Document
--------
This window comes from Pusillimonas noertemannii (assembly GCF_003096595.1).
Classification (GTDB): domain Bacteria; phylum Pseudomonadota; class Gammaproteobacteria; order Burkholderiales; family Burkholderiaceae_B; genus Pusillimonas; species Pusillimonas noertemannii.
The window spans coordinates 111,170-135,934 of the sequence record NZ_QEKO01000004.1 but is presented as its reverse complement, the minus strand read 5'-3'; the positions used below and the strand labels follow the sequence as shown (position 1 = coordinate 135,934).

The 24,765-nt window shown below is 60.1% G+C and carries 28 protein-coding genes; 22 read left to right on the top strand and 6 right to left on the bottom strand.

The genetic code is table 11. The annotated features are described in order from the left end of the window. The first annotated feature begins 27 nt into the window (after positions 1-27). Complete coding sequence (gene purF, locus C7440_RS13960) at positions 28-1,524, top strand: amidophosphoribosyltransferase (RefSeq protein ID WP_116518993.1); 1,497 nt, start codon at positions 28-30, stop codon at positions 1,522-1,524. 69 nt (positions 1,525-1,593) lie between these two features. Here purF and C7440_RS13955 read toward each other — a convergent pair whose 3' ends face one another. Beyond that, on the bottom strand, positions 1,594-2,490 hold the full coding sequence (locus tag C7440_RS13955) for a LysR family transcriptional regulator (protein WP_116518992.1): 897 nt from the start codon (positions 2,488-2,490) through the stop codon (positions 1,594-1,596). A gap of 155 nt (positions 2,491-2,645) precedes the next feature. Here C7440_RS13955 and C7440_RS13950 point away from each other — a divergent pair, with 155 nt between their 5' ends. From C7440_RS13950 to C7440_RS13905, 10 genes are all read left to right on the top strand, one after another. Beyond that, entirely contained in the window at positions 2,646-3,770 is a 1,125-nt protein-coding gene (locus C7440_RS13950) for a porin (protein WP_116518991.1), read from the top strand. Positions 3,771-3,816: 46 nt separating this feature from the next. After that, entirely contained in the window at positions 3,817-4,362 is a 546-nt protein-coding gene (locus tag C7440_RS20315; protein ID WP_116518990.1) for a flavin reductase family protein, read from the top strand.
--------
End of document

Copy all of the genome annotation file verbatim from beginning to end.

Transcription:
This window comes from Pusillimonas noertemannii (assembly GCF_003096595.1).
Classification (GTDB): domain Bacteria; phylum Pseudomonadota; class Gammaproteobacteria; order Burkholderiales; family Burkholderiaceae_B; genus Pusillimonas; species Pusillimonas noertemannii.
The window spans coordinates 111,170-135,934 of the sequence record NZ_QEKO01000004.1 but is presented as its reverse complement, the minus strand read 5'-3'; the positions used below and the strand labels follow the sequence as shown (position 1 = coordinate 135,934).

The 24,765-nt window shown below is 60.1% G+C and carries 28 protein-coding genes; 22 read left to right on the top strand and 6 right to left on the bottom strand.

The genetic code is table 11. The annotated features are described in order from the left end of the window. The first annotated feature begins 27 nt into the window (after positions 1-27). Complete coding sequence (gene purF, locus C7440_RS13960) at positions 28-1,524, top strand: amidophosphoribosyltransferase (RefSeq protein ID WP_116518993.1); 1,497 nt, start codon at positions 28-30, stop codon at positions 1,522-1,524. 69 nt (positions 1,525-1,593) lie between these two features. Here purF and C7440_RS13955 read toward each other — a convergent pair whose 3' ends face one another. Beyond that, on the bottom strand, positions 1,594-2,490 hold the full coding sequence (locus tag C7440_RS13955) for a LysR family transcriptional regulator (protein WP_116518992.1): 897 nt from the start codon (positions 2,488-2,490) through the stop codon (positions 1,594-1,596). A gap of 155 nt (positions 2,491-2,645) precedes the next feature. Here C7440_RS13955 and C7440_RS13950 point away from each other — a divergent pair, with 155 nt between their 5' ends. From C7440_RS13950 to C7440_RS13905, 10 genes are all read left to right on the top strand, one after another. Beyond that, entirely contained in the window at positions 2,646-3,770 is a 1,125-nt protein-coding gene (locus C7440_RS13950) for a porin (protein WP_116518991.1), read from the top strand. Positions 3,771-3,816: 46 nt separating this feature from the next. After that, entirely contained in the window at positions 3,817-4,362 is a 546-nt protein-coding gene (locus tag C7440_RS20315; protein ID WP_116518990.1) for a flavin reductase family protein, read from the top strand.